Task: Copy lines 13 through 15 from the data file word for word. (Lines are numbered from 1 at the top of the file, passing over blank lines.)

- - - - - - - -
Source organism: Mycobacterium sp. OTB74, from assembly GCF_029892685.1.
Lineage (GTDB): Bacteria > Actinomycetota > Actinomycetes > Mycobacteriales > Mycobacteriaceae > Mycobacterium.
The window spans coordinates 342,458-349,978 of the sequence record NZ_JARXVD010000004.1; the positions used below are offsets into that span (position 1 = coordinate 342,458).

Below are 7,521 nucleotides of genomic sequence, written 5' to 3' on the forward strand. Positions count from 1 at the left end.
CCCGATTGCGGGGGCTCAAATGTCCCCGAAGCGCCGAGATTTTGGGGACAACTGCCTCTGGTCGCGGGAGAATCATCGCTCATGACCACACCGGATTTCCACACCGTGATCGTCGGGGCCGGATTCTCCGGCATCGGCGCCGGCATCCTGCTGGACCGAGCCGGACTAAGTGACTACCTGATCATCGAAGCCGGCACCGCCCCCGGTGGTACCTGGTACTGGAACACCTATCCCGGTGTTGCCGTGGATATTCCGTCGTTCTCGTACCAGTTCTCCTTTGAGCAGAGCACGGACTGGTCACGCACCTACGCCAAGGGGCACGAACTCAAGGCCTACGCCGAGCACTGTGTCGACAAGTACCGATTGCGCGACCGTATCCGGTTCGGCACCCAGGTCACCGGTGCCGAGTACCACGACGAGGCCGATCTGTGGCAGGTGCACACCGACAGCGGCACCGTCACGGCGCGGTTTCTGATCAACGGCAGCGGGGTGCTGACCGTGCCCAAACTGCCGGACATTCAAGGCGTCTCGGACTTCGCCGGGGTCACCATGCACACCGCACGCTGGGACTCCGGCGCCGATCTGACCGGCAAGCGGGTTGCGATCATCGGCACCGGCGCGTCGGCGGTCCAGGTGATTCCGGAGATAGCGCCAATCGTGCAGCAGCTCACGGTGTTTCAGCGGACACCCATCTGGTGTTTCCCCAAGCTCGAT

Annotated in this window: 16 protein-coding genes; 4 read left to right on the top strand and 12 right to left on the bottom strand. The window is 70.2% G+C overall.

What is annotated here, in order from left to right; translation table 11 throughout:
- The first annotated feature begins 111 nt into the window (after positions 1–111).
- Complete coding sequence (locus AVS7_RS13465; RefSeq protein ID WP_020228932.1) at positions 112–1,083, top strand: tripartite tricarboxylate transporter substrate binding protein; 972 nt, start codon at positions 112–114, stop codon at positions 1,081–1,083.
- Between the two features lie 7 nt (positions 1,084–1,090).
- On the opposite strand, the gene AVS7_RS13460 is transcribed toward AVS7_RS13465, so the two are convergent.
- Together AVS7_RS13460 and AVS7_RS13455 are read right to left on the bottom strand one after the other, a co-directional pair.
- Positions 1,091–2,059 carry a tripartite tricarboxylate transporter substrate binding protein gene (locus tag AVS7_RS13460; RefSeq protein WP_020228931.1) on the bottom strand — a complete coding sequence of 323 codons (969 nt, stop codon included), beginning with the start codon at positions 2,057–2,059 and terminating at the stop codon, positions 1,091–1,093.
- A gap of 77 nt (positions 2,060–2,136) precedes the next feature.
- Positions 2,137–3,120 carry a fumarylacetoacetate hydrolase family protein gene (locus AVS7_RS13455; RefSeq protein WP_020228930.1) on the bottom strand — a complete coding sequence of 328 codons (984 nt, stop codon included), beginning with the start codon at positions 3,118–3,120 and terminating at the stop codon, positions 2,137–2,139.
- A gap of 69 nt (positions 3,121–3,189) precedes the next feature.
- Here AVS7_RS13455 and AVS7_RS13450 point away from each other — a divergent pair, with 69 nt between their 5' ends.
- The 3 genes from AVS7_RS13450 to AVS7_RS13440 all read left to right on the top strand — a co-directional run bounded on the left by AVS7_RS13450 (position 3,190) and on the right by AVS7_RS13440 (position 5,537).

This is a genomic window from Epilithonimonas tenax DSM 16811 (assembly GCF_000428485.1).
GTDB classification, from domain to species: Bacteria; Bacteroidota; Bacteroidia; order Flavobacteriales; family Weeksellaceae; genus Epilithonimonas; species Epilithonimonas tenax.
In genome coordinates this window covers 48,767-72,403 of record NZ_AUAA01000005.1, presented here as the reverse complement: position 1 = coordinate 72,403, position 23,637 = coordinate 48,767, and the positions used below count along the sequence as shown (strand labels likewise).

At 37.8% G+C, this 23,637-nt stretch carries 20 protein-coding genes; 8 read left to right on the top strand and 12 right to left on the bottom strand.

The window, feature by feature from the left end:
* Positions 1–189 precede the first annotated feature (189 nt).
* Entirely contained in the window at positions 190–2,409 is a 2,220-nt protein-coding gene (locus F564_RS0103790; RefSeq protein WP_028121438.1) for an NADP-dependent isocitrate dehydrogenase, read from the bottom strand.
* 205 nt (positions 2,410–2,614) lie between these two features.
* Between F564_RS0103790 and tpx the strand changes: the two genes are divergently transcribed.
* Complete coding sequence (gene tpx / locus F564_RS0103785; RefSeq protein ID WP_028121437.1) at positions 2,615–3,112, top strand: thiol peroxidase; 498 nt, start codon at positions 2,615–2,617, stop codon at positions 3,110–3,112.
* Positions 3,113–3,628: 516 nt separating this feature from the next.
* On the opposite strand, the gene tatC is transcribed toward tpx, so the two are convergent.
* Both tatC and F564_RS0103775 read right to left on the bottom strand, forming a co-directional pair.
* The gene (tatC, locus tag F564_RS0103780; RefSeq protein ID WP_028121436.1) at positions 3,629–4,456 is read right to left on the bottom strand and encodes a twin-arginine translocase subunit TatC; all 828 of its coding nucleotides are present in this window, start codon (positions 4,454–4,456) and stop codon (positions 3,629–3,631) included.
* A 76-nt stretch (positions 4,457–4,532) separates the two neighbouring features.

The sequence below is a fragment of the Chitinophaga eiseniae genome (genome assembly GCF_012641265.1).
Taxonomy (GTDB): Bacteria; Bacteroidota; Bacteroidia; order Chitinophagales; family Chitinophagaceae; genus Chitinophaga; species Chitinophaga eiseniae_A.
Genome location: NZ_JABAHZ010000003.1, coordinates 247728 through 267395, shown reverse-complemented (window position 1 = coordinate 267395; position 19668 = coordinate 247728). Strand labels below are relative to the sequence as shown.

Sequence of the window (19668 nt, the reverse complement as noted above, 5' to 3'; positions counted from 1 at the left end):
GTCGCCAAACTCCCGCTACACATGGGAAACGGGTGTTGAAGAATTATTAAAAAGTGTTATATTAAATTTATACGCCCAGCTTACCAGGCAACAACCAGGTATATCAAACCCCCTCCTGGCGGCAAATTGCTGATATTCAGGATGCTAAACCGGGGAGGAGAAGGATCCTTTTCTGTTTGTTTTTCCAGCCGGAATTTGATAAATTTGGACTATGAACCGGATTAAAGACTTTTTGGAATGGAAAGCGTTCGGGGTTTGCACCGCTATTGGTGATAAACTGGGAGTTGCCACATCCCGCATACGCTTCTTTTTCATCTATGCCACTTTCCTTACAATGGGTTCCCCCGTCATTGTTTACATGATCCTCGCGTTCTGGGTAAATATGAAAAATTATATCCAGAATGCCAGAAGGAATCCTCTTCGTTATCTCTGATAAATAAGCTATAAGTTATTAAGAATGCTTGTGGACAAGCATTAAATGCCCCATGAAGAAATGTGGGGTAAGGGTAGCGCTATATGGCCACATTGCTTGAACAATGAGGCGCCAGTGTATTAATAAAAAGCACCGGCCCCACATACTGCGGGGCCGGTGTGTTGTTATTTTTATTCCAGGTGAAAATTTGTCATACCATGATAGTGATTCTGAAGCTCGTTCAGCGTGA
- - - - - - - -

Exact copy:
- Positions 1,091–2,059 carry a tripartite tricarboxylate transporter substrate binding protein gene (locus tag AVS7_RS13460; RefSeq protein WP_020228931.1) on the bottom strand — a complete coding sequence of 323 codons (969 nt, stop codon included), beginning with the start codon at positions 2,057–2,059 and terminating at the stop codon, positions 1,091–1,093.
- A gap of 77 nt (positions 2,060–2,136) precedes the next feature.
- Positions 2,137–3,120 carry a fumarylacetoacetate hydrolase family protein gene (locus AVS7_RS13455; RefSeq protein WP_020228930.1) on the bottom strand — a complete coding sequence of 328 codons (984 nt, stop codon included), beginning with the start codon at positions 3,118–3,120 and terminating at the stop codon, positions 2,137–2,139.